Get Me Out of Here: Bail FAQ

If you (or your loved one) have been arrested, getting out of jail is probably your first priority. Since some time passes between an arrest and the related trial or other court proceedings, in most cases you will have the opportunity to be let out of jail on bond in the interim. Below we’ve answered the most common questions that our clients have about posting bail in Georgia.

So what exactly is bail?

Bail is the process through which defendants are released from jail until they need to be present for court proceedings. The court chooses an amount of money, which the defendant will have to hand over in order to be released. This collateral is released back to the defendant after he or she shows up for the necessary court dates.

Does everyone get to be released on bail?

No. You have no constitutional right to bail. In Georgia, some crimes are considered “bail-restricted.” If you have been accused of one of these more serious crimes, which include rape, homicide, and drug trafficking, there will be no bond set. You will have to remain in jail until your trial.

When will my bail be set?

Your bail will be set at a bond hearing. At this hearing, a magistrate judge attempts to determine whether or not you are a flight risk (i.e. likely to run away and not return for your court proceedings), and if not, will set the amount of bail that you’ll have to pay in order to be released. In Georgia, the state is required to give you a bond hearing within 72 hours of your arrest, although holidays and weekends do not count towards this.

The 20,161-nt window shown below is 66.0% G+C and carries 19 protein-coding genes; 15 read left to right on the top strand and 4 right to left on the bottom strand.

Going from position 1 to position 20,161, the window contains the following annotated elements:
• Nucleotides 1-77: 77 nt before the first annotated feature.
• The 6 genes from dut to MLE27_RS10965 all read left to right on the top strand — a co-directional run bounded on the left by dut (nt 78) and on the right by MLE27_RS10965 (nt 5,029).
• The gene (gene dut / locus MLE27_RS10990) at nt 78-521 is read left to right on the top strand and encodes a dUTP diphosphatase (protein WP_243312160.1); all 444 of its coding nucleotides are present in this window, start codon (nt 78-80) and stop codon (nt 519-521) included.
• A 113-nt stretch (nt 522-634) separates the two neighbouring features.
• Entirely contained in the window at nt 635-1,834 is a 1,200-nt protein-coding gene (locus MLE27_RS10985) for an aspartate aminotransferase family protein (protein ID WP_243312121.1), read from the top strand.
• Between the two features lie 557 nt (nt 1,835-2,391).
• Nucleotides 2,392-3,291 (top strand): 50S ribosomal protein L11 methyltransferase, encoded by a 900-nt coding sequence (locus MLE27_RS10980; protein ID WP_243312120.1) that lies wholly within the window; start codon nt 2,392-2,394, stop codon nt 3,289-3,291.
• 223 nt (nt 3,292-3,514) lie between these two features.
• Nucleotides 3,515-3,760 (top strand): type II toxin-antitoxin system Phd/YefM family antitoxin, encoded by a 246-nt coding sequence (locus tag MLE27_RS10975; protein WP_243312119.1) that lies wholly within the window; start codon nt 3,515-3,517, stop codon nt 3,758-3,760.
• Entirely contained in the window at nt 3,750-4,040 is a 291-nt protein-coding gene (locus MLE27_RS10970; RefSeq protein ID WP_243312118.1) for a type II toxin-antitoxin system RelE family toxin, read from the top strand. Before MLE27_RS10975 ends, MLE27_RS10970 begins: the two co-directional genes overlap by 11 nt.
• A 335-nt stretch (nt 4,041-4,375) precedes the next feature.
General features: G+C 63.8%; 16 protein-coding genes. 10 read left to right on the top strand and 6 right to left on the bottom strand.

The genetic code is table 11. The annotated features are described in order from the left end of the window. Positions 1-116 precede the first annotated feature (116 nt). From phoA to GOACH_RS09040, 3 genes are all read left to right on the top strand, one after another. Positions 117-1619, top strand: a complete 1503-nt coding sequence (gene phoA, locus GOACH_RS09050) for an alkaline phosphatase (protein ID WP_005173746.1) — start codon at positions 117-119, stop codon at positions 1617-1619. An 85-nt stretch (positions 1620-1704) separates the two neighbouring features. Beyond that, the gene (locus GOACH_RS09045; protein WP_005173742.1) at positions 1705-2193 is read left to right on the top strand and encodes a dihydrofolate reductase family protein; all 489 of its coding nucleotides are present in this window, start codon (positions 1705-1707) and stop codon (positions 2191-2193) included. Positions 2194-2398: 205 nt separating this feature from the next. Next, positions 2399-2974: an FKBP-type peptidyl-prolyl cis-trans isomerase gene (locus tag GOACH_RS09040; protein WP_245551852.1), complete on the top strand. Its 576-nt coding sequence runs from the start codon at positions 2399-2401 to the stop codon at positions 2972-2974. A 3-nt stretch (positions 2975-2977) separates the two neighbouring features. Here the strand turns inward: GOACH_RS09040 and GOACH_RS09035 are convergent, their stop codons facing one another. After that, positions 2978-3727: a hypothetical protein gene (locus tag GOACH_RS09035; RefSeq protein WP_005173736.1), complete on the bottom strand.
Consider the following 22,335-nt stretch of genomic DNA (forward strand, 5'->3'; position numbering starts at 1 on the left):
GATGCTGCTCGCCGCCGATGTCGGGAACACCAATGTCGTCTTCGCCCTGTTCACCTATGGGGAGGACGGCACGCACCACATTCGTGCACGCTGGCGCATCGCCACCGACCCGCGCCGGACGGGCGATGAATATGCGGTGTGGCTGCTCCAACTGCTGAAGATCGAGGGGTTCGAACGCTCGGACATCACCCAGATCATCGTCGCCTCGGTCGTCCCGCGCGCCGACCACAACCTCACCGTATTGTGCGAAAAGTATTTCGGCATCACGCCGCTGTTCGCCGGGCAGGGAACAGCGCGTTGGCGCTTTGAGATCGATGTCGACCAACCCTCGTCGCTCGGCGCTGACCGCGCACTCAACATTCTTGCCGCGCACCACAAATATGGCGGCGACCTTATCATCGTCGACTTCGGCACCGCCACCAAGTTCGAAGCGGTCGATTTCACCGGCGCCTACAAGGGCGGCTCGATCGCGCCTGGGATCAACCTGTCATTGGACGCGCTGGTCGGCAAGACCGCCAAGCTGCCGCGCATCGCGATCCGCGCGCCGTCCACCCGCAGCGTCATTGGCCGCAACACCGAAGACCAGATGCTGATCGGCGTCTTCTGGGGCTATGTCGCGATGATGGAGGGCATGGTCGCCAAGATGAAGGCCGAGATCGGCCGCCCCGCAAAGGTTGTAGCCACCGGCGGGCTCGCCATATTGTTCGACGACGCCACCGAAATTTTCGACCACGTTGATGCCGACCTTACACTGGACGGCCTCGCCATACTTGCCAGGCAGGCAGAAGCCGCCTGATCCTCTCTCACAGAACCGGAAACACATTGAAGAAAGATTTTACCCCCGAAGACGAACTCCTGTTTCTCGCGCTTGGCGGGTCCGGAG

What if I cannot afford my bail?

If you do not have enough cash to pay the full amount of your bail, you have a few options:

 

  • You can stay in jail until your trial.
  • You can ask to be released on your own recognizance. The likelihood of this happening depends on the severity of your crime, your criminal record, etc. It helps to have a lawyer representing you!
  • You can work with a licensed bail bond agent (bondsman) who can pay the upfront costs and set you up with a payment plan. If you do not show up to court, this person will likely send a bounty hunter to find and arrest you.

 

Who can represent me in my bond hearing?

You need an experienced criminal defense attorney to represent you during your bond hearing. Your attorney can help the magistrate judge understand that you are not a flight risk, and ensure that your rights are protected. The Pak & McRae Law team is eager to partner with you. Simply give us a call at (678) 632-5298 to get started.

The following two tabs change content below.

Pak & McRae Law

At Pak and McRae Law, LLC we provide straightforward, sincere criminal defense for local, state, and federal matters. Our team includes a former Assistant District Attorney, so we understand how prosecutors approach cases and will use those insights to benefit your case.

Latest posts by Pak & McRae Law (see all)

%d bloggers like this: